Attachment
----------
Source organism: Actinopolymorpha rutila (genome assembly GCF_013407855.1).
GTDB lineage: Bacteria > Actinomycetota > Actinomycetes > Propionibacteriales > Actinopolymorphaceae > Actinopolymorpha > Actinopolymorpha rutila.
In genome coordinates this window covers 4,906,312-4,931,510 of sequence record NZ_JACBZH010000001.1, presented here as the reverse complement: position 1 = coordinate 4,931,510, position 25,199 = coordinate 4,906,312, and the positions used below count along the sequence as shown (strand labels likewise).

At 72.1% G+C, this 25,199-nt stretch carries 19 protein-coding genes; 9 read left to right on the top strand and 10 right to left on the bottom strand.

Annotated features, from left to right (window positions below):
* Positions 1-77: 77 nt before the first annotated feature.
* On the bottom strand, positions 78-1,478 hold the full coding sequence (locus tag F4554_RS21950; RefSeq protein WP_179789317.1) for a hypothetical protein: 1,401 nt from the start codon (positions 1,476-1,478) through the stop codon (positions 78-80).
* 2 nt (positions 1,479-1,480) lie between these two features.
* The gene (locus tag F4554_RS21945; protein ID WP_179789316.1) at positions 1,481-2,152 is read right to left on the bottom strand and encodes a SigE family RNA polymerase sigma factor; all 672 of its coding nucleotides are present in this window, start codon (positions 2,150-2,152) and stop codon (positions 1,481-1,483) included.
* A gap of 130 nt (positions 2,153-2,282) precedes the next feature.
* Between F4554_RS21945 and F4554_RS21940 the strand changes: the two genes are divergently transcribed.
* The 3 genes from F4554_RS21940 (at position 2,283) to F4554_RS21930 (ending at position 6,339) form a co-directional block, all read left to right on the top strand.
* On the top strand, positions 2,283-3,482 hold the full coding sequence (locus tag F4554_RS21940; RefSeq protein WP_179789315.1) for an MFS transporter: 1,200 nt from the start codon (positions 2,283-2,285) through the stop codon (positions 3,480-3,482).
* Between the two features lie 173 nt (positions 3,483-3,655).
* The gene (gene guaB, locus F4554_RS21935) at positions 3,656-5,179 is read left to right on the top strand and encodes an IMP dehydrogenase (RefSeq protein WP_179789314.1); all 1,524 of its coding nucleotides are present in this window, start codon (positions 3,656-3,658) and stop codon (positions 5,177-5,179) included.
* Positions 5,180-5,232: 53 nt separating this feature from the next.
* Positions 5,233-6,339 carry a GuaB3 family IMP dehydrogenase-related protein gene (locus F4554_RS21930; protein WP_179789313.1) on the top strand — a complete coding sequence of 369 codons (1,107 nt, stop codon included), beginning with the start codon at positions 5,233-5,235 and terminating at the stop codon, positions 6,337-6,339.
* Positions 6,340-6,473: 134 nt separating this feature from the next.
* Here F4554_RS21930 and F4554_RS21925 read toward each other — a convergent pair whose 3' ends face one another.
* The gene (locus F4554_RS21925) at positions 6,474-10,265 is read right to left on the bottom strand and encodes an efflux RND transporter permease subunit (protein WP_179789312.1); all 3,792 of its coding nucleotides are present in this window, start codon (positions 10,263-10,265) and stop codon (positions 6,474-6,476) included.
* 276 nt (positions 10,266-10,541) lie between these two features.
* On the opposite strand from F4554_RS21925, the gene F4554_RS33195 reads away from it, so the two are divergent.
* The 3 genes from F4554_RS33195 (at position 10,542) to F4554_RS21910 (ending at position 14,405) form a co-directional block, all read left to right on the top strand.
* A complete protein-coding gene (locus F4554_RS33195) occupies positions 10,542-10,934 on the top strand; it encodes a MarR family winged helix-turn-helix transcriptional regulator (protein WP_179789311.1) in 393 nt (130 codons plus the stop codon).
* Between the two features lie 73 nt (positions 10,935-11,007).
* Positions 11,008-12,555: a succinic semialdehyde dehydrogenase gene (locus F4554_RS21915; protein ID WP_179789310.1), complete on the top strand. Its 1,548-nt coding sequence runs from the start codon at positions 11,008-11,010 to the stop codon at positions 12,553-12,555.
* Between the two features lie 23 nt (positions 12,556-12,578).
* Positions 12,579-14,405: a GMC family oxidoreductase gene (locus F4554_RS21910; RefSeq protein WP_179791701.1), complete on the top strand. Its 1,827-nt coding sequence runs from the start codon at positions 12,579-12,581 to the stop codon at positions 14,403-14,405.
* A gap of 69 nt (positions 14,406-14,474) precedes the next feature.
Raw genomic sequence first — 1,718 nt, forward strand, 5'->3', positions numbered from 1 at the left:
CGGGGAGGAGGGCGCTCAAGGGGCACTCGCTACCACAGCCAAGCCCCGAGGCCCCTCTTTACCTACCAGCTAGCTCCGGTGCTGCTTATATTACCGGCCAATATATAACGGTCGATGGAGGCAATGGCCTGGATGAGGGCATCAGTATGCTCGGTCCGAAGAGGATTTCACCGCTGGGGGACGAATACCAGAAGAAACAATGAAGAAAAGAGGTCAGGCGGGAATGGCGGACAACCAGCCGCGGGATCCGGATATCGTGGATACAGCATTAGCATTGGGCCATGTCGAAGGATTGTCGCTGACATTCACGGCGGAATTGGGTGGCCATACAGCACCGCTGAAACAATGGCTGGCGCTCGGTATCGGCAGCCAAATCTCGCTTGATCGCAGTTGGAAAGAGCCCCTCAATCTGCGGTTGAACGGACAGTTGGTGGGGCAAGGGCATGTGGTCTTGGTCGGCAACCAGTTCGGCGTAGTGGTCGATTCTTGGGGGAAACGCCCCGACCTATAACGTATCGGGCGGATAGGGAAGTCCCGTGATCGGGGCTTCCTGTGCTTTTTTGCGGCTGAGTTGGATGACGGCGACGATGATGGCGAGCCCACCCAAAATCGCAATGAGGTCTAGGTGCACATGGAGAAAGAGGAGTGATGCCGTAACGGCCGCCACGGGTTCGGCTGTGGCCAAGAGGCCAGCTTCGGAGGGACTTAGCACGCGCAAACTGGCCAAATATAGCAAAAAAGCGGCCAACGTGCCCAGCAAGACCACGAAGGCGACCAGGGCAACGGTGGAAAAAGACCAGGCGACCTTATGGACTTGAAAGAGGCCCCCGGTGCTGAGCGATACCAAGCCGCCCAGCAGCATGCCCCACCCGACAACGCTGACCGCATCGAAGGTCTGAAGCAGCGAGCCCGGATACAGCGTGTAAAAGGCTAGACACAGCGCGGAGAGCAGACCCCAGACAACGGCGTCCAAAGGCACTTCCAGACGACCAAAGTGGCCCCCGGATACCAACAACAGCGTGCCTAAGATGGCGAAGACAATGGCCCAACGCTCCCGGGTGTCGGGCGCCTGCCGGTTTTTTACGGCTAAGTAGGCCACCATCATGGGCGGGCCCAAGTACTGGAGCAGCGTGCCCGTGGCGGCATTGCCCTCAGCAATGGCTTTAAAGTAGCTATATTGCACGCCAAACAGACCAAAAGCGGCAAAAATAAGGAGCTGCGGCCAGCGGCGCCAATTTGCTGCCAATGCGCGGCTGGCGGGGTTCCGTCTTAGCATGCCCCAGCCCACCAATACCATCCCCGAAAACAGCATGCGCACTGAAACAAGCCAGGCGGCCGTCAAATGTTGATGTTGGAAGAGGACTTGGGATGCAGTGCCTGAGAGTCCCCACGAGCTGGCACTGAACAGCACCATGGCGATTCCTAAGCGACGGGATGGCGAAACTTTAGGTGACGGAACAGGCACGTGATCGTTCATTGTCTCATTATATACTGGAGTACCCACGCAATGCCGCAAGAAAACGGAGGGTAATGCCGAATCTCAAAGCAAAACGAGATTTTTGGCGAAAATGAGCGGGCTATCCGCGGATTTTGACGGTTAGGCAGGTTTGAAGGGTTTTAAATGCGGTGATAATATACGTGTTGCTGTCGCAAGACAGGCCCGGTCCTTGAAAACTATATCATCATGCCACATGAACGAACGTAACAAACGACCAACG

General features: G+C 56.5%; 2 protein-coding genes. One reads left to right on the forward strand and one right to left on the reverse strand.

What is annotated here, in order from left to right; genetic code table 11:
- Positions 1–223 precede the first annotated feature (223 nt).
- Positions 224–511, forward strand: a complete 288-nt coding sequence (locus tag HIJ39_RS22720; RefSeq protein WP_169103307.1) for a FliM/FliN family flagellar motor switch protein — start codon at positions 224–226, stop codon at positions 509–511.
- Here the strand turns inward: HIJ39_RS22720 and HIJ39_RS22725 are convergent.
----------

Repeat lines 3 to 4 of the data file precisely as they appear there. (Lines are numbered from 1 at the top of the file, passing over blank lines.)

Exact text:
In genome coordinates this window covers 4,906,312-4,931,510 of sequence record NZ_JACBZH010000001.1, presented here as the reverse complement: position 1 = coordinate 4,931,510, position 25,199 = coordinate 4,906,312, and the positions used below count along the sequence as shown (strand labels likewise).

At 72.1% G+C, this 25,199-nt stretch carries 19 protein-coding genes; 9 read left to right on the top strand and 10 right to left on the bottom strand.